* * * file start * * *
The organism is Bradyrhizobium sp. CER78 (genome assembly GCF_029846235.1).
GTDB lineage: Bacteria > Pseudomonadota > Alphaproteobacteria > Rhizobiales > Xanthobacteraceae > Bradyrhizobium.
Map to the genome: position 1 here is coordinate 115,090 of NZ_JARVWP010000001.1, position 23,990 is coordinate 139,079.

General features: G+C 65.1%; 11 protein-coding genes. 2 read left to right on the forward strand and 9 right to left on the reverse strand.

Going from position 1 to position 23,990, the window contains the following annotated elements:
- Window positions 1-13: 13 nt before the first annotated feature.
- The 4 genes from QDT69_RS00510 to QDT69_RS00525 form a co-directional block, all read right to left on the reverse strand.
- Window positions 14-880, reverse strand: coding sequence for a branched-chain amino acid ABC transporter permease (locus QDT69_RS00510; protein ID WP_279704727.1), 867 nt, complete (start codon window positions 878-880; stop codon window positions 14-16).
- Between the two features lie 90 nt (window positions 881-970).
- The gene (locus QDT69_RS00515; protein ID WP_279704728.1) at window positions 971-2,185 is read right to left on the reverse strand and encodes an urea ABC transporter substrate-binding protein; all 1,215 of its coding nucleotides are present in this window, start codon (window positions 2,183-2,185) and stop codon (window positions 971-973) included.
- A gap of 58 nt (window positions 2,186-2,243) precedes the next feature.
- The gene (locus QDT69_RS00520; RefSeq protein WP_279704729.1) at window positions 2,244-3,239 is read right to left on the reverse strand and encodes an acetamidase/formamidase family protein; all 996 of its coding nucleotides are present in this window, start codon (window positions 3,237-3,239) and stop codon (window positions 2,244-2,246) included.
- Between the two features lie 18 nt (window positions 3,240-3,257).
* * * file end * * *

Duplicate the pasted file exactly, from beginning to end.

The organism is Bradyrhizobium sp. CER78 (genome assembly GCF_029846235.1).
GTDB lineage: Bacteria > Pseudomonadota > Alphaproteobacteria > Rhizobiales > Xanthobacteraceae > Bradyrhizobium.
Map to the genome: position 1 here is coordinate 115,090 of NZ_JARVWP010000001.1, position 23,990 is coordinate 139,079.

General features: G+C 65.1%; 11 protein-coding genes. 2 read left to right on the forward strand and 9 right to left on the reverse strand.

Going from position 1 to position 23,990, the window contains the following annotated elements:
- Window positions 1-13: 13 nt before the first annotated feature.
- The 4 genes from QDT69_RS00510 to QDT69_RS00525 form a co-directional block, all read right to left on the reverse strand.
- Window positions 14-880, reverse strand: coding sequence for a branched-chain amino acid ABC transporter permease (locus QDT69_RS00510; protein ID WP_279704727.1), 867 nt, complete (start codon window positions 878-880; stop codon window positions 14-16).
- Between the two features lie 90 nt (window positions 881-970).
- The gene (locus QDT69_RS00515; protein ID WP_279704728.1) at window positions 971-2,185 is read right to left on the reverse strand and encodes an urea ABC transporter substrate-binding protein; all 1,215 of its coding nucleotides are present in this window, start codon (window positions 2,183-2,185) and stop codon (window positions 971-973) included.
- A gap of 58 nt (window positions 2,186-2,243) precedes the next feature.
- The gene (locus QDT69_RS00520; RefSeq protein WP_279704729.1) at window positions 2,244-3,239 is read right to left on the reverse strand and encodes an acetamidase/formamidase family protein; all 996 of its coding nucleotides are present in this window, start codon (window positions 3,237-3,239) and stop codon (window positions 2,244-2,246) included.
- Between the two features lie 18 nt (window positions 3,240-3,257).